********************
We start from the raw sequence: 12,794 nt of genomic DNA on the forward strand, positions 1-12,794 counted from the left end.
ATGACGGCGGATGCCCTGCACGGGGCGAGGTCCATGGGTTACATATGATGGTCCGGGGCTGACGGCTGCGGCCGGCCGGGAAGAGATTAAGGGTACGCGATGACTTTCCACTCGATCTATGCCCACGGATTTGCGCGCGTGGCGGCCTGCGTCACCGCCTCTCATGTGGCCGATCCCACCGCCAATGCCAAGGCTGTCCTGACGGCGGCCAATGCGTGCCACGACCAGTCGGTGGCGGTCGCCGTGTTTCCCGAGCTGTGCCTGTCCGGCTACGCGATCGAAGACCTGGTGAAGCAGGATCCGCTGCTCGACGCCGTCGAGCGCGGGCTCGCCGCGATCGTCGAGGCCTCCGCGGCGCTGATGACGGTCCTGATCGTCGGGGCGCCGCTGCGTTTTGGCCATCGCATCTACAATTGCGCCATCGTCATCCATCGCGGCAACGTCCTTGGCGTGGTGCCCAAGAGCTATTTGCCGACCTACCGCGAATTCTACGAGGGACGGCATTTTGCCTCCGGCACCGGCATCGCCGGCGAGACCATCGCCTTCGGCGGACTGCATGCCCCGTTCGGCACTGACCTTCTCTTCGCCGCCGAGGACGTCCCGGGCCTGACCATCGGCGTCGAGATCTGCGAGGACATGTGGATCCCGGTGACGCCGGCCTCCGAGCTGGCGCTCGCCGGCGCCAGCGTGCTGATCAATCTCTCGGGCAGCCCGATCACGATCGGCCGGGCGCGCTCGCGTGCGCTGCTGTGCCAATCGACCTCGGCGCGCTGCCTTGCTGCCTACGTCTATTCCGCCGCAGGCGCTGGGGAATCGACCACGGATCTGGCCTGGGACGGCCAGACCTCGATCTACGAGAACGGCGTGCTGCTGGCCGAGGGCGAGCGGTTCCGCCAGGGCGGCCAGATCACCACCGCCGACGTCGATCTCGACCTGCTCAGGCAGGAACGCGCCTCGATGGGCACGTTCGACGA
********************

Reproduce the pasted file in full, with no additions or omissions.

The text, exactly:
We start from the raw sequence: 12,794 nt of genomic DNA on the forward strand, positions 1-12,794 counted from the left end.
ATGACGGCGGATGCCCTGCACGGGGCGAGGTCCATGGGTTACATATGATGGTCCGGGGCTGACGGCTGCGGCCGGCCGGGAAGAGATTAAGGGTACGCGATGACTTTCCACTCGATCTATGCCCACGGATTTGCGCGCGTGGCGGCCTGCGTCACCGCCTCTCATGTGGCCGATCCCACCGCCAATGCCAAGGCTGTCCTGACGGCGGCCAATGCGTGCCACGACCAGTCGGTGGCGGTCGCCGTGTTTCCCGAGCTGTGCCTGTCCGGCTACGCGATCGAAGACCTGGTGAAGCAGGATCCGCTGCTCGACGCCGTCGAGCGCGGGCTCGCCGCGATCGTCGAGGCCTCCGCGGCGCTGATGACGGTCCTGATCGTCGGGGCGCCGCTGCGTTTTGGCCATCGCATCTACAATTGCGCCATCGTCATCCATCGCGGCAACGTCCTTGGCGTGGTGCCCAAGAGCTATTTGCCGACCTACCGCGAATTCTACGAGGGACGGCATTTTGCCTCCGGCACCGGCATCGCCGGCGAGACCATCGCCTTCGGCGGACTGCATGCCCCGTTCGGCACTGACCTTCTCTTCGCCGCCGAGGACGTCCCGGGCCTGACCATCGGCGTCGAGATCTGCGAGGACATGTGGATCCCGGTGACGCCGGCCTCCGAGCTGGCGCTCGCCGGCGCCAGCGTGCTGATCAATCTCTCGGGCAGCCCGATCACGATCGGCCGGGCGCGCTCGCGTGCGCTGCTGTGCCAATCGACCTCGGCGCGCTGCCTTGCTGCCTACGTCTATTCCGCCGCAGGCGCTGGGGAATCGACCACGGATCTGGCCTGGGACGGCCAGACCTCGATCTACGAGAACGGCGTGCTGCTGGCCGAGGGCGAGCGGTTCCGCCAGGGCGGCCAGATCACCACCGCCGACGTCGATCTCGACCTGCTCAGGCAGGAACGCGCCTCGATGGGCACGTTCGACGA